The government’s estimates of Gross Domestic Product (GDP) at current prices for the current fiscal year show that the share of private consumption in GDP is the highest in, at least, the last 15 years. Private consumption is estimated to account for 59.48 per cent of GDP this fiscal, the highest share since 2004-05 (The accompanying chart shows the trend). If you want to compare, China’s household consumption as a share of GDP was around 38 per cent in 2017, according to the World Bank.
Government consumption too has been rising and in the current fiscal year, it is estimated at 11.18 per cent of GDP at current prices, the highest share since 2009-10, when the government boosted spending in the aftermath of the global financial crisis.
Taken together, private and government consumption account for as much as 70.66 per cent of GDP this year, which too is the highest since, at least, 2004-05, the earliest year for which we have the current GDP series.
There are many reasons for the rising share of consumption. For one, investment demand has remained tepid.
Gross fixed capital formation, which was 34.31 per cent of GDP in 2010-11 is at 28.87 per cent in 2018-19. The boost to consumption by the implementation of the Pay Commission recommendations has had an impact. It’s possible that the fall in inflation may have led to more spending. And the introduction of the Goods & Services Tax (GST) and the periodic downward revision in its rates may have spurred consumption.
But the rise in private consumption has also been fuelled by increasing debt.
Estimates by Nikhil Gupta and Rahul Agrawal of broking house Motilal Oswal show that household debt has risen from 29 per cent of GDP in FY15 to 33.1 per cent in FY18. Looking further back, household debt was a much lower 22.2 per cent of GDP in FY05.
Personal loans as a proportion of non-food credit advanced by banks went up from 18.8 per cent in the December 2013 quarter to 25.7 per cent in the December 2018 quarter.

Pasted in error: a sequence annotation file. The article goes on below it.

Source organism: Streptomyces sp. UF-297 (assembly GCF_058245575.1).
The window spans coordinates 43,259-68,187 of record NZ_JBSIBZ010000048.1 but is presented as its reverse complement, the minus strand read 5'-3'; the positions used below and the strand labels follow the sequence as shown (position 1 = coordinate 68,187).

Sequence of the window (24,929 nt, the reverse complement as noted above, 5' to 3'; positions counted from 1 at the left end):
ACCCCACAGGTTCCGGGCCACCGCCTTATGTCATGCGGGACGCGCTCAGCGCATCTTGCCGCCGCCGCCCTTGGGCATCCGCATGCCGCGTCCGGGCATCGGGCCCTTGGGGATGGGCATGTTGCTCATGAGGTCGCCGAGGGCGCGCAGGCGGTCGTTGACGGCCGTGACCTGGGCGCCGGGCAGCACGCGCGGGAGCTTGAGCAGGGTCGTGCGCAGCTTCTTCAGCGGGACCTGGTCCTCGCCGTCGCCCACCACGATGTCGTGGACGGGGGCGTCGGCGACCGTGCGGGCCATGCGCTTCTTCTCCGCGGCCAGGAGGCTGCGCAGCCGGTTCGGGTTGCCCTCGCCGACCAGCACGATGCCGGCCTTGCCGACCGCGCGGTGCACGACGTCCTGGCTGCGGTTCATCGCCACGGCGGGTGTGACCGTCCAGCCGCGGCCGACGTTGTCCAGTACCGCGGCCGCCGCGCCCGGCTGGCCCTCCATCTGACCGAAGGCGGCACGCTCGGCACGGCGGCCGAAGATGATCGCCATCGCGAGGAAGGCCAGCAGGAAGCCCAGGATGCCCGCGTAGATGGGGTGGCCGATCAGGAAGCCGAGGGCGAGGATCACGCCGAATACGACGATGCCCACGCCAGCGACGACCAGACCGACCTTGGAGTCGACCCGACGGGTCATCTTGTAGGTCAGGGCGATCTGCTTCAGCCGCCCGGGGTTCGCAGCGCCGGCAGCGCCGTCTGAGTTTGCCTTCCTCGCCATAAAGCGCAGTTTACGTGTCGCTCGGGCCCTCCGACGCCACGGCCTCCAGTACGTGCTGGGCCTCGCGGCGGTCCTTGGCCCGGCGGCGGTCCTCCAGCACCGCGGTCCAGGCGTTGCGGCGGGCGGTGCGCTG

Include other loans, such as auto loans given to individuals and lending by non-banking financial companies, and the rise in debt among households will be substantially higher.
Indian households are also saving less. In a research report last August, Nikhil Gupta and Rahul Agrawal wrote, “Private consumption growth has outpaced income growth at a time when household savings have fallen to the lowest level in more than two decades and total debt (institutional and non-institutional) has risen to an all-time high.”
Should we be worried? Household debt in India is still well below the levels in many emerging markets. Nevertheless, the Reserve Bank of India’s Annual Report for 2017 warned, “Consumption as a driver of growth has been associated with low growth multipliers ... with some evidence that side effects such as rising household indebtedness could turn out to be growth-retarding in the medium term.”
And finally, in the gross value added (GVA) data at current prices, the sector, ‘public administration, defence and other services’, a proxy for government spending, is estimated at 14.6 per cent of GVA this fiscal compared to 12.56 per cent five years ago.
Five years back, didn’t someone talk of minimum government?
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